“Regulations are brought without even considering the export community. We only see the headlines in the papers, after maybe you have prepared something you are going to export, only to be hit with something that you don’t understand- new regulations! I think we need to see ourselves as partners,” Isaac Barry, Tema Regional Chairman of the Ghana Chamber of Commerce lamented. 
The chamber of commerce also stressed the need for the capacity building for manufacturers.
“Let’s team up, build the capacity of the producers, and then at the time of exports, the challenges we are facing now would be minimized or we can eliminate some of them. Because if Food and Drugs Authority should sit and wait for the exporter to come to the Port for you to use your machine to test oil. Yes you may seize that particular oil but export may not continue,” another representative of the Ghana Chamber of Commerce contributed.
A Deputy Commissioner, Operations at the Customs Division of the GRA, Seth Dwira called for resources to be pulled together by exporters in order to make great impact in the export business.
“Products come in the rural areas, at the end of the day, they got rotten. This serves as a disincentive for farmers to produce the following year. This should be looked at. They should be a buffer stock where when farmers who lose at the end of year, would be cushioned so that the following year, they can plant or go to the farm,” he suggested.
Kojo Asomaning from Amaris Terminal called for collaboration of all agencies to drive the export sector.
“What I would suggest going forward, is to form a steering committee; even if it is monthly or quarterly so that we can meet and have that forum that can carry forward the very good work that GPHA is doing in terms of these strategic moves,” he added.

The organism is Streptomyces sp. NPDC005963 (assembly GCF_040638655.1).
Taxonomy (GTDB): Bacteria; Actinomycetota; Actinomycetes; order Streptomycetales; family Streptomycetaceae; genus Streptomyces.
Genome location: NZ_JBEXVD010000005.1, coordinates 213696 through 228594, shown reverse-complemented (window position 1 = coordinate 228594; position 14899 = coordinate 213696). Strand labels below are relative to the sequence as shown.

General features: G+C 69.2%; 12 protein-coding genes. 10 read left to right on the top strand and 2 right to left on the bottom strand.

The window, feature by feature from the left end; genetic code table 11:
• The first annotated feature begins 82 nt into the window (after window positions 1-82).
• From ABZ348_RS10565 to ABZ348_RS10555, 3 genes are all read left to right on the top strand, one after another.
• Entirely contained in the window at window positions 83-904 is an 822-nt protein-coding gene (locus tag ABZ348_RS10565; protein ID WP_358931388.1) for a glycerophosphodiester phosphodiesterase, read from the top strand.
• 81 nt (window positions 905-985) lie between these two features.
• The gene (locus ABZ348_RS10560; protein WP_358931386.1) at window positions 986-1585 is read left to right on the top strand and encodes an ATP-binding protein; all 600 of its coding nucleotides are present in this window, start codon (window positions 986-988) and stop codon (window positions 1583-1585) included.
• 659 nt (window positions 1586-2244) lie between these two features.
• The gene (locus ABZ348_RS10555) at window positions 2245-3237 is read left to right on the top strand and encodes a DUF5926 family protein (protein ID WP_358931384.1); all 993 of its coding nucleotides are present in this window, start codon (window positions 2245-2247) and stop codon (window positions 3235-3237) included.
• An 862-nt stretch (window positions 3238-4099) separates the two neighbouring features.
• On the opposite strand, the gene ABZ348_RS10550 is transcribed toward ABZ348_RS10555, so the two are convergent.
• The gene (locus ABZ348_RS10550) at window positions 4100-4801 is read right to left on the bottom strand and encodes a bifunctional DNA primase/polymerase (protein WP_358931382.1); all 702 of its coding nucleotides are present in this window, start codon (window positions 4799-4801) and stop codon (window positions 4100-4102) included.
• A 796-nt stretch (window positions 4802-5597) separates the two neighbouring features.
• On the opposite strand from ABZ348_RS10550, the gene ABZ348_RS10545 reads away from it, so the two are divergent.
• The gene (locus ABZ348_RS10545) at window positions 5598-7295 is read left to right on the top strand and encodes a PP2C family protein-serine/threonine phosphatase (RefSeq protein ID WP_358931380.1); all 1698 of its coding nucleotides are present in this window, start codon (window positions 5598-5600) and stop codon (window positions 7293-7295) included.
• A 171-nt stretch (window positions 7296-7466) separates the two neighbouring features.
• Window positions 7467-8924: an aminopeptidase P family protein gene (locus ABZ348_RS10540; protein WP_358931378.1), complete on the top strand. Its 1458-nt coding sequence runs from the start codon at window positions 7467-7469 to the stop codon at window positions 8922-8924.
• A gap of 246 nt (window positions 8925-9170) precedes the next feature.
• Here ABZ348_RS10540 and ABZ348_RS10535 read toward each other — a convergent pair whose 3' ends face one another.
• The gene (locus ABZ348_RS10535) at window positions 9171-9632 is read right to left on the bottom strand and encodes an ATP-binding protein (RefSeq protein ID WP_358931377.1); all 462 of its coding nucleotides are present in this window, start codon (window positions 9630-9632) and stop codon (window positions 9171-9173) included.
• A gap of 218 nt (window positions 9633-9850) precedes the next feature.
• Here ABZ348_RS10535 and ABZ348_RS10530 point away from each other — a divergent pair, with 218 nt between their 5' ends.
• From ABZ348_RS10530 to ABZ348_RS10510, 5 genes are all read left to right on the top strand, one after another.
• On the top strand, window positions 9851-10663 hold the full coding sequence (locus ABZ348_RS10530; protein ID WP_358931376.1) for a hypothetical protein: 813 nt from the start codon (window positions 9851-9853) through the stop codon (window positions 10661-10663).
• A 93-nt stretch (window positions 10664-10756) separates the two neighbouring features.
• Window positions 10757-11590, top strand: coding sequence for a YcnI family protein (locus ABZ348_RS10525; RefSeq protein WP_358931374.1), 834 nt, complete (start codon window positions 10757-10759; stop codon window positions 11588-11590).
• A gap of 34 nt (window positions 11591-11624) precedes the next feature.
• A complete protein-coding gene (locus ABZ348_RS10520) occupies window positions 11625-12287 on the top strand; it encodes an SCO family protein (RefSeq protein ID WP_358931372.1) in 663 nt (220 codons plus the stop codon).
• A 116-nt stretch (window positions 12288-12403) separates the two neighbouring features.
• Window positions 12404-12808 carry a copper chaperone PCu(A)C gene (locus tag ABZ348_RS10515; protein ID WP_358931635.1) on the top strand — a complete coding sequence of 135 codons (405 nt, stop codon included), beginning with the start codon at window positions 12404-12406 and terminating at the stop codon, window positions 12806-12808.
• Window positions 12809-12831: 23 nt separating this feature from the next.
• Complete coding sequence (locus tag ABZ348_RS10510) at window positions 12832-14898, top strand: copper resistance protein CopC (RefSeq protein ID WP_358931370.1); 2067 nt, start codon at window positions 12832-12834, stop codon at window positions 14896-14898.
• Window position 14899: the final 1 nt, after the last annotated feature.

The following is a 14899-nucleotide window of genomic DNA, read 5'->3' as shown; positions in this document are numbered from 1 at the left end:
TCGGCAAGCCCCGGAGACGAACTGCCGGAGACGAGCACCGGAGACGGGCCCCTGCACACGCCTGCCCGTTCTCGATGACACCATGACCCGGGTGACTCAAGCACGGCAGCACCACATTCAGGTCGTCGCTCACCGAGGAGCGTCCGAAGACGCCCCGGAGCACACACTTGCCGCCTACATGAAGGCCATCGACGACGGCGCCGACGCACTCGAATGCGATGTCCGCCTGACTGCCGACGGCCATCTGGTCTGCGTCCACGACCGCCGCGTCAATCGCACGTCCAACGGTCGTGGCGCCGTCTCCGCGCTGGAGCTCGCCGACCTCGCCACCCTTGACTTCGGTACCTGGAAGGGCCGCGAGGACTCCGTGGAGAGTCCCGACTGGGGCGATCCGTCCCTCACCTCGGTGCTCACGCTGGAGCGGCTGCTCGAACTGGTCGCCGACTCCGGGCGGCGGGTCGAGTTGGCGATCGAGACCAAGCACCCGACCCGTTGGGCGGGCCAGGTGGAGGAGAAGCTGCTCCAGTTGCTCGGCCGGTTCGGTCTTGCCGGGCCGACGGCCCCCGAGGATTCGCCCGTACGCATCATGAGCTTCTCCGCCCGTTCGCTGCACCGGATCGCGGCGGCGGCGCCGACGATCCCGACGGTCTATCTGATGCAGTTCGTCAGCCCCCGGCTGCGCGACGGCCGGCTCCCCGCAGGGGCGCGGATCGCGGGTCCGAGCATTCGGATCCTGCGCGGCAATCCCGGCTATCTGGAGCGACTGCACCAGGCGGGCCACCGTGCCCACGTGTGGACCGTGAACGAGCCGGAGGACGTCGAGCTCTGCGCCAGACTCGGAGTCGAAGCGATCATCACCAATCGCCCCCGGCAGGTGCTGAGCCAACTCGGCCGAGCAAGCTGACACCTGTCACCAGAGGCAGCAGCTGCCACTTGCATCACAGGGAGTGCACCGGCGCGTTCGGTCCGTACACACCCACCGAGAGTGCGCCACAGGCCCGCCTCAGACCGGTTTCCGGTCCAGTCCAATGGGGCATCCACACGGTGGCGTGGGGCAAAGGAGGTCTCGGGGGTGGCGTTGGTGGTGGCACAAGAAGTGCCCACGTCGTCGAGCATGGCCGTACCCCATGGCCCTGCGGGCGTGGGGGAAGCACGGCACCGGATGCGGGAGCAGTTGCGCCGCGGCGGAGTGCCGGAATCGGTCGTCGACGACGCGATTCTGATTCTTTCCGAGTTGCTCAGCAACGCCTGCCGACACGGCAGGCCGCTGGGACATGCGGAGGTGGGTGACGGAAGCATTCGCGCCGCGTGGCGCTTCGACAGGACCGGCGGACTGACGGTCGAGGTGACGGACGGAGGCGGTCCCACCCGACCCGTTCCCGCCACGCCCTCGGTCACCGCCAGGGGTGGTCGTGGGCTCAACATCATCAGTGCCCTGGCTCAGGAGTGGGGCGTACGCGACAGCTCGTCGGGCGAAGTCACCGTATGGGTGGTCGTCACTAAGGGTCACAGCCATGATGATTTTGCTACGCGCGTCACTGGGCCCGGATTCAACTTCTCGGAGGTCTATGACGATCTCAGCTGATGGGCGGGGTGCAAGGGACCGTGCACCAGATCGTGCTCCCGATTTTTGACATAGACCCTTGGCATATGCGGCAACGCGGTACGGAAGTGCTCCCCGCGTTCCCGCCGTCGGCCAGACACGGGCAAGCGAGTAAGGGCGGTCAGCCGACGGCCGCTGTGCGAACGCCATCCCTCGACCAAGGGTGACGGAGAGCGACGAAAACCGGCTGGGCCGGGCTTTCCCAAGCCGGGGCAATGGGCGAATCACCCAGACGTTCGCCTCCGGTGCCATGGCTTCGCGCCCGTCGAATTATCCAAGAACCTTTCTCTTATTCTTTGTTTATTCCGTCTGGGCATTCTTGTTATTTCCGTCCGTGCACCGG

Evelyn Nyarko, the Deputy Director at the Ghana Investment Promotion Centre called on regulatory agencies to train their staff on new export regulations so as to facilitate the export trade.
“Let us educate officers at the ports. There has been instances where policies are running, they get there and the officers have not heard it before. So, you will now have to talk to the officers there and explain to them that this is the issue to the extent that some would ask you to give them copies of the documents but copies have already gone to their heads,” she highlighted.
The Head of Communications of Exim Bank, Emmanuel Essilfie-Conduah called for collaboration between agencies in the export sector in order to promote the export business in Ghana. He pledged the commitment of his outfit to support exporters who need their facilities to promote their trade.
“Our role as EXIM bank is to facilitating Ghana International Trade and we have the funds. What we want to do is to be able to identify the most important crops or products which has international advantage,” he stated
Both the Director General of GPHA, Paul Ansah and Commissioner of Customs Division of GRA shared that thoughts expressed at the stakeholder meeting would be harmonised into an integrated strategic plan after which a national stakeholder section would be held in an effort to promote the export sector.
“We must be determined to change the direction of trade in our country, no two ways about that. And that change would be occasioned or effected by those of us gathered here who have direct interest in growing the export sector,” Director General of GPHA, Paul Asare Ansah averred.

5/16/2018 3:57:00 Pm